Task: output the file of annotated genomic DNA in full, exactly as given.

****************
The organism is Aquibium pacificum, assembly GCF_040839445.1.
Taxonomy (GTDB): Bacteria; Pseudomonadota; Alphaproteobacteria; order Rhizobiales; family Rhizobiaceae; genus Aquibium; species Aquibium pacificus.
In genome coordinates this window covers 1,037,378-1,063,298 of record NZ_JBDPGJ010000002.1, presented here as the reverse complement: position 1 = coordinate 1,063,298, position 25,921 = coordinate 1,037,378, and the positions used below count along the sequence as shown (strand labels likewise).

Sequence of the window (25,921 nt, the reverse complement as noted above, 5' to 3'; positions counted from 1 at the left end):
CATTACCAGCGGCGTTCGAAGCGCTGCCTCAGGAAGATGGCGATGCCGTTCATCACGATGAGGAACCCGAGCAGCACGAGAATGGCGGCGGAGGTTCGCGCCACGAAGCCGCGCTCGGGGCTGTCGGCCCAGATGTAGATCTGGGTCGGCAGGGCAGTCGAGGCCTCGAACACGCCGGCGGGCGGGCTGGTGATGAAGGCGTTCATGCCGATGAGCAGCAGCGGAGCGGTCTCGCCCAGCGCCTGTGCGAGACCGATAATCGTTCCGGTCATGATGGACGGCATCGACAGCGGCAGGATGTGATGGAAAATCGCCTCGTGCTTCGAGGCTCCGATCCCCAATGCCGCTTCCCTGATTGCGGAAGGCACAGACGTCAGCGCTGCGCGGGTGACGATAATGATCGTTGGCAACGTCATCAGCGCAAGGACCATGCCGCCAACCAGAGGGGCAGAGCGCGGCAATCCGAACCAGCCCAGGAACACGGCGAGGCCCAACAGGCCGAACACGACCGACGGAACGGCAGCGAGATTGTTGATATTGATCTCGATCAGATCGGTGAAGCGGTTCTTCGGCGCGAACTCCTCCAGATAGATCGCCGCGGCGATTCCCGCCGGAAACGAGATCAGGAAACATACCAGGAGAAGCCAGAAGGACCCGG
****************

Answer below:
The organism is Aquibium pacificum, assembly GCF_040839445.1.
Taxonomy (GTDB): Bacteria; Pseudomonadota; Alphaproteobacteria; order Rhizobiales; family Rhizobiaceae; genus Aquibium; species Aquibium pacificus.
In genome coordinates this window covers 1,037,378-1,063,298 of record NZ_JBDPGJ010000002.1, presented here as the reverse complement: position 1 = coordinate 1,063,298, position 25,921 = coordinate 1,037,378, and the positions used below count along the sequence as shown (strand labels likewise).

Sequence of the window (25,921 nt, the reverse complement as noted above, 5' to 3'; positions counted from 1 at the left end):
CATTACCAGCGGCGTTCGAAGCGCTGCCTCAGGAAGATGGCGATGCCGTTCATCACGATGAGGAACCCGAGCAGCACGAGAATGGCGGCGGAGGTTCGCGCCACGAAGCCGCGCTCGGGGCTGTCGGCCCAGATGTAGATCTGGGTCGGCAGGGCAGTCGAGGCCTCGAACACGCCGGCGGGCGGGCTGGTGATGAAGGCGTTCATGCCGATGAGCAGCAGCGGAGCGGTCTCGCCCAGCGCCTGTGCGAGACCGATAATCGTTCCGGTCATGATGGACGGCATCGACAGCGGCAGGATGTGATGGAAAATCGCCTCGTGCTTCGAGGCTCCGATCCCCAATGCCGCTTCCCTGATTGCGGAAGGCACAGACGTCAGCGCTGCGCGGGTGACGATAATGATCGTTGGCAACGTCATCAGCGCAAGGACCATGCCGCCAACCAGAGGGGCAGAGCGCGGCAATCCGAACCAGCCCAGGAACACGGCGAGGCCCAACAGGCCGAACACGACCGACGGAACGGCAGCGAGATTGTTGATATTGATCTCGATCAGATCGGTGAAGCGGTTCTTCGGCGCGAACTCCTCCAGATAGATCGCCGCGGCGATTCCCGCCGGAAACGAGATCAGGAAACATACCAGGAGAAGCCAGAAGGACCCGG